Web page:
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We have to ask ourselves: how can we perceive an arc of time, operate within a span of time, when the only thing that exists is the now moment?
In other words how do we hold onto a consistent sense of ourselves -- where we have been and where we are going -- in the now moment where everything must reside to exist?
Just as time could not exist without the now moment (see my earlier blogs), we could not function or survive without a sense of duration. We could not start a task and finish it without a sense of duration, for example.
As usual the answer lies in the human brain. I believe the brain has a number of areas that hold time in suspension. Parts of our brains are "waiting for the other shoe to drop."
We all know about short term memory. A waiter must remember each person's order, bring the right food to the right person with the right drinks but then once the customers have finished and left the restaurant, forget that particular order and sequence -- virtually erasing it from memory.
Without short term memory we could not operate. We could not even drive down the road. We must remember that the speed limit has changed, the school children get out in a few minutes, that a car suddenly appeared out of nowhere and is driving just behind us in the left lane.
There are a wide variety of durations as we experience them: from very short term to very long term. As I quoted in an earlier blog: "Humans can perceive relatively short periods of time, in the order of milliseconds, and also durations that are a significant fraction of a lifetime. Human perception of duration is subjective and variable."
One long term duration we all know is our life story: our parents, where we are from, schools, education, jobs, relationships, marriage, children -- a story which continues as we live.
A shorter term duration might be a job you held for a year or two. In your memory you might recall the early days of the job, the later routine, the final days when you knew you were leaving.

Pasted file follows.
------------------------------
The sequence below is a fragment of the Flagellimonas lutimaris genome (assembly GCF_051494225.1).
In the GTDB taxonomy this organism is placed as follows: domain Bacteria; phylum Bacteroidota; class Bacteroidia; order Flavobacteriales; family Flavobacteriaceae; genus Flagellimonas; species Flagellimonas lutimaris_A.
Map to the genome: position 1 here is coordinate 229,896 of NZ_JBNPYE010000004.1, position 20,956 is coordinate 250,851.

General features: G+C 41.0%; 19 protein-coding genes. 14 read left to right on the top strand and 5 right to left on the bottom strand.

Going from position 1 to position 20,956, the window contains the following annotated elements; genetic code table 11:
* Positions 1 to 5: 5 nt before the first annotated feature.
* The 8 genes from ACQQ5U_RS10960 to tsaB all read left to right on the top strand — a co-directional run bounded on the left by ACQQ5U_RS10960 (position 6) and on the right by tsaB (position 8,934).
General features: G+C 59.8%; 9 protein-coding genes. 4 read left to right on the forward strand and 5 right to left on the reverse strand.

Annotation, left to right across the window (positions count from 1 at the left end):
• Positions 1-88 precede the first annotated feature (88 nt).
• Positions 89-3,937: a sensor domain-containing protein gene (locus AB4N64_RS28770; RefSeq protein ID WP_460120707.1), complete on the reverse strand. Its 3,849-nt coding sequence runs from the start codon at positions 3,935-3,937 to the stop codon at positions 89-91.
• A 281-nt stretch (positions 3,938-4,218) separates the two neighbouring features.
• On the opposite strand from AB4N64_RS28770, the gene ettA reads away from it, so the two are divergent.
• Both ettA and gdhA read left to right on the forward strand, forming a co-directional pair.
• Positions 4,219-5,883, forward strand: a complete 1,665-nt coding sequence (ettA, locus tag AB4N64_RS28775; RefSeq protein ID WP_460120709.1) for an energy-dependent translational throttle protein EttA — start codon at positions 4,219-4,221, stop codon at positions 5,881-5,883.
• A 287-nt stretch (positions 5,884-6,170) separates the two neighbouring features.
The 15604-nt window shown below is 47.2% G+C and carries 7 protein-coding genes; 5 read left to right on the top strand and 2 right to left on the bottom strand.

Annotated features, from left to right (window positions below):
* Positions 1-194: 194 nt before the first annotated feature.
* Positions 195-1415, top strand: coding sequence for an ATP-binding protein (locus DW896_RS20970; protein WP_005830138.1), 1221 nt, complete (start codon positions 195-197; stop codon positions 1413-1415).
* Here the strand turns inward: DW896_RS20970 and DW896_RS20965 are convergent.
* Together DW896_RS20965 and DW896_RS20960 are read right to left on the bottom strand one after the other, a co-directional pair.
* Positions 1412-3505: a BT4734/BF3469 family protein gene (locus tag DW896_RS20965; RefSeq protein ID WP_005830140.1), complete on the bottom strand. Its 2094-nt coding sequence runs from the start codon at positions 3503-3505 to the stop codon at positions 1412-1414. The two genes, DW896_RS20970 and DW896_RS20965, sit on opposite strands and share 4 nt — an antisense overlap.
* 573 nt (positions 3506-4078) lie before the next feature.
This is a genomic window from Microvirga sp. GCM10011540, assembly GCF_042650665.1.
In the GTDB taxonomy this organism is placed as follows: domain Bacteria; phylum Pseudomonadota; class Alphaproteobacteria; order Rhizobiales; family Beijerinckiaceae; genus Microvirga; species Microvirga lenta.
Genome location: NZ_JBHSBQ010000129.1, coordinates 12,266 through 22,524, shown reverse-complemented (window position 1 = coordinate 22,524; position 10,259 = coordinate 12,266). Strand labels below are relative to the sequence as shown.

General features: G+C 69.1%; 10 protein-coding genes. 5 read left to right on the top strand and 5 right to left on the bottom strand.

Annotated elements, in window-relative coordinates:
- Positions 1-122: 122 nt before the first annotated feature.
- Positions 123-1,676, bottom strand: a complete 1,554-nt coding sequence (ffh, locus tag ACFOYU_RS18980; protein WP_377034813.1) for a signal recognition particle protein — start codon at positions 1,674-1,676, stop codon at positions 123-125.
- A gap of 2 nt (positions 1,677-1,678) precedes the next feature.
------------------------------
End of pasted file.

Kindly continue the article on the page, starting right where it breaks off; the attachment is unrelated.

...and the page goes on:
And still shorter term is what you did earlier in the week and plan to do by the end of the week. Or what you have done today and plan to do by the end of the day. In another month if I asked you about the specifics of either of these -- that occurred a month before -- you might be hard pressed to remember. But today, you know in detail. And more, today you have a mental checklist of what is done or completed and what remains to be done.
I believe the human brain has a number of levels of memory which are related to the sense of duration.
- Very short term: Minute to minute
- Short term: Hours or days
- Medium Term: Weeks or a month
- Long term: A year
- Very long term: Decades or lifelong
Over time the shorter term memories tend to get erased, as they are in a sense working memories that must be cleaned out in order to make room for the next task at hand. Yet certain events in the short term, even events that might normally have been erased, can become part of long term memory -- due to their importance.
For example, you might not realize that when you said hello one morning to a new person at the office, that you would be married to them in a year. That moment of meeting would normally have been forgotten, but now is clearly remembered for the rest of your life.
And while I believe this article has shed some light on how we humans handle a length of time, it also raises a number of questions.
There is, for example, what might be called 'vigilant duration'.
A task, for example, requires that a kind of mental flashing red light keeps blinking until we have finished all aspects of the job. For many of us, we cannot shut off that interior red light until we have done the job to our satisfaction. Then and only then can we check the job as completed. And only then can we begin to erase that job from our memory.
So the question is this: How does this mental flashing light operate in our brains? How does it continue to flash until the job is done? And how does it shut off when we are done?
And then there is 'remembered duration' -- in which the brain stitches together a number of events over time that are related to each other and creates a coherent memory..
So like most aspects of time, there are a number of ways we sense, understand and operate when it comes to duration. I will save a discussion of this for another blog.